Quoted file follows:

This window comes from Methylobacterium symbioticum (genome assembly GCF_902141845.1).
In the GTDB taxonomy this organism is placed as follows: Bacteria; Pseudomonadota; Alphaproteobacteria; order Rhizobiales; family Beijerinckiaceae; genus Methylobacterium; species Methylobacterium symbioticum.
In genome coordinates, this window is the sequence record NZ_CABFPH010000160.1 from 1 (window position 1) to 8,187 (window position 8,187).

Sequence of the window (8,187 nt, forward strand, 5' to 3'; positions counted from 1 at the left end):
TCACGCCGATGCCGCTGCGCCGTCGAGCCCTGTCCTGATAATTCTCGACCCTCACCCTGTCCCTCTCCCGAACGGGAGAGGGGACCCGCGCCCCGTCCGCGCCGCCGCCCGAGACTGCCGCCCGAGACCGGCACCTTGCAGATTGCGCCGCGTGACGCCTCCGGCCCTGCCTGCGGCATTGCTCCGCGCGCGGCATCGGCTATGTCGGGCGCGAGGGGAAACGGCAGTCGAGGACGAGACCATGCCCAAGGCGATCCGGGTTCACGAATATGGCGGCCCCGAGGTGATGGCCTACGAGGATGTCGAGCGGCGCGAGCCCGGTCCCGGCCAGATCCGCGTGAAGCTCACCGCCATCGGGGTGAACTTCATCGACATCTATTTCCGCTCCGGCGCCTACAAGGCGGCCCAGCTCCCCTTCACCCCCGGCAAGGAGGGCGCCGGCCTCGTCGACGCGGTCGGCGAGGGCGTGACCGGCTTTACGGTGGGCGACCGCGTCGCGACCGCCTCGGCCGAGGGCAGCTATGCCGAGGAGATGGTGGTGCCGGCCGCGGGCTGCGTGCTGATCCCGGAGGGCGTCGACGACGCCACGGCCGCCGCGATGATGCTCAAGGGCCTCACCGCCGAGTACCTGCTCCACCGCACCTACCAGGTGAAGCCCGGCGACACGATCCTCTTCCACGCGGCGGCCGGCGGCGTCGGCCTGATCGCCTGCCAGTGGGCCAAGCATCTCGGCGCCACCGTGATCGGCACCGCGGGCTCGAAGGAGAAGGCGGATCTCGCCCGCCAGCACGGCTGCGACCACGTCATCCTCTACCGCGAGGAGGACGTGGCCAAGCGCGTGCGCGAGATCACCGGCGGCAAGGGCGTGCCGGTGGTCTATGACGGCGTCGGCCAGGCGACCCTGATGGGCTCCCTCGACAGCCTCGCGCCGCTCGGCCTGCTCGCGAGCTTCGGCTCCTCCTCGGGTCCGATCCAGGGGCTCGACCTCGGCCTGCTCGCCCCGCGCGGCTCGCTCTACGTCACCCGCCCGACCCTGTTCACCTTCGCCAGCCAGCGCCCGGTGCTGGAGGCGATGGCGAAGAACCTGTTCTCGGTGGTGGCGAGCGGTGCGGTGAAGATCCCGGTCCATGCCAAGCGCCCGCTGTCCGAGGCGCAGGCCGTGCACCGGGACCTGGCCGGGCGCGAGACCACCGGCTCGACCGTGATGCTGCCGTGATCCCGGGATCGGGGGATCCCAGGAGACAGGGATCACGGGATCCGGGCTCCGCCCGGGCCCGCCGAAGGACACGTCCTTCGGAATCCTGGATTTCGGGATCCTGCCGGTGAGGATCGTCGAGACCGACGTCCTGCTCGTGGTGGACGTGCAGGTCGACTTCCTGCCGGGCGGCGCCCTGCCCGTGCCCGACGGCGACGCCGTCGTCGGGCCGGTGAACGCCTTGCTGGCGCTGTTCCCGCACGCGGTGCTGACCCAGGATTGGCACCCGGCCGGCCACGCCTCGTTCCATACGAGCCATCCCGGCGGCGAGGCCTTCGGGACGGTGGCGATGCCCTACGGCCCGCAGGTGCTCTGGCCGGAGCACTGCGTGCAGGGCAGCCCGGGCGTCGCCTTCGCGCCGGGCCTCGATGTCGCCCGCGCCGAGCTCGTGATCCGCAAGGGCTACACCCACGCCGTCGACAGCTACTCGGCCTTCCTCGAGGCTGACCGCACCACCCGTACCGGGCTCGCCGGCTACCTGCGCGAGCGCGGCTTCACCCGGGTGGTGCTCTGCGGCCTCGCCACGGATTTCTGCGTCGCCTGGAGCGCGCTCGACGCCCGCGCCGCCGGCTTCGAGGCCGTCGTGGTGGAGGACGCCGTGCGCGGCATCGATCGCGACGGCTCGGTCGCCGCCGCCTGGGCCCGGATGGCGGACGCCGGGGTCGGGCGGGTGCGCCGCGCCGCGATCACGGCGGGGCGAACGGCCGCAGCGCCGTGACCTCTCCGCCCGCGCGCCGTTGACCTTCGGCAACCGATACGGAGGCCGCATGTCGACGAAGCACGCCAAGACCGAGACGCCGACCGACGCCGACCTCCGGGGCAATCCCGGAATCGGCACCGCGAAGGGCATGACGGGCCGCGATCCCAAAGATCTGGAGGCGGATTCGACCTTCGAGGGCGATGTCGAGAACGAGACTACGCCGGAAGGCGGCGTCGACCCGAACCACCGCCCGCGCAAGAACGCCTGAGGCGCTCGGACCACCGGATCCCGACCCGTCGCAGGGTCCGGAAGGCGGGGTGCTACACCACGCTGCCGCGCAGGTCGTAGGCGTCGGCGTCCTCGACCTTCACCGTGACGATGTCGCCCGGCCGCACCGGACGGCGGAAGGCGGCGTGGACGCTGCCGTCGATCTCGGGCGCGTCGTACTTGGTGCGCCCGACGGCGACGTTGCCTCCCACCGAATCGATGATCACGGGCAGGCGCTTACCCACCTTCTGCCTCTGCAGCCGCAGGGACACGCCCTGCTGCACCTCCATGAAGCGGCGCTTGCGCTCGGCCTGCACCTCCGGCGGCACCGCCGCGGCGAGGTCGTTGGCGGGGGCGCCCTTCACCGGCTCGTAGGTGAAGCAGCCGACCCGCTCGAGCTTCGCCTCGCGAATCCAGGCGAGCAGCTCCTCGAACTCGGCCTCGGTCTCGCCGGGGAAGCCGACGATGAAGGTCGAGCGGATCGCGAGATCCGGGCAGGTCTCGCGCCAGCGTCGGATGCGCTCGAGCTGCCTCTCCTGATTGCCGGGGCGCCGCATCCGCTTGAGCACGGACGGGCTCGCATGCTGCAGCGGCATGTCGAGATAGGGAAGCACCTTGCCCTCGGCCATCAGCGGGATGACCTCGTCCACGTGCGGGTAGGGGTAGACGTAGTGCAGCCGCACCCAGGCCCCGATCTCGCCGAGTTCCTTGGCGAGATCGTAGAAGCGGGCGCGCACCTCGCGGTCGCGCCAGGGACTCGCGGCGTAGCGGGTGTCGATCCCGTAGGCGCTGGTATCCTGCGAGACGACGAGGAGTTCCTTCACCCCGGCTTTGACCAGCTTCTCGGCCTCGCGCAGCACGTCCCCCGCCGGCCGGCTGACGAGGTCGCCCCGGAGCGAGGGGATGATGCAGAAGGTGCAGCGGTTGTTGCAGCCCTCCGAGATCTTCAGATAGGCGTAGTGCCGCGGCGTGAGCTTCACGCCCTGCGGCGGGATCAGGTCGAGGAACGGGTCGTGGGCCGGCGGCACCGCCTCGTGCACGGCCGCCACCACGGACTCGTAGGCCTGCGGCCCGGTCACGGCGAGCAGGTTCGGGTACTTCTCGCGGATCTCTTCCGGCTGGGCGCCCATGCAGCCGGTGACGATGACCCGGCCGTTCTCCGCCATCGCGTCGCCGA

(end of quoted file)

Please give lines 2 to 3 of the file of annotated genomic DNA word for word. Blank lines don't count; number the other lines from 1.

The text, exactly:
In the GTDB taxonomy this organism is placed as follows: Bacteria; Pseudomonadota; Alphaproteobacteria; order Rhizobiales; family Beijerinckiaceae; genus Methylobacterium; species Methylobacterium symbioticum.
In genome coordinates, this window is the sequence record NZ_CABFPH010000160.1 from 1 (window position 1) to 8,187 (window position 8,187).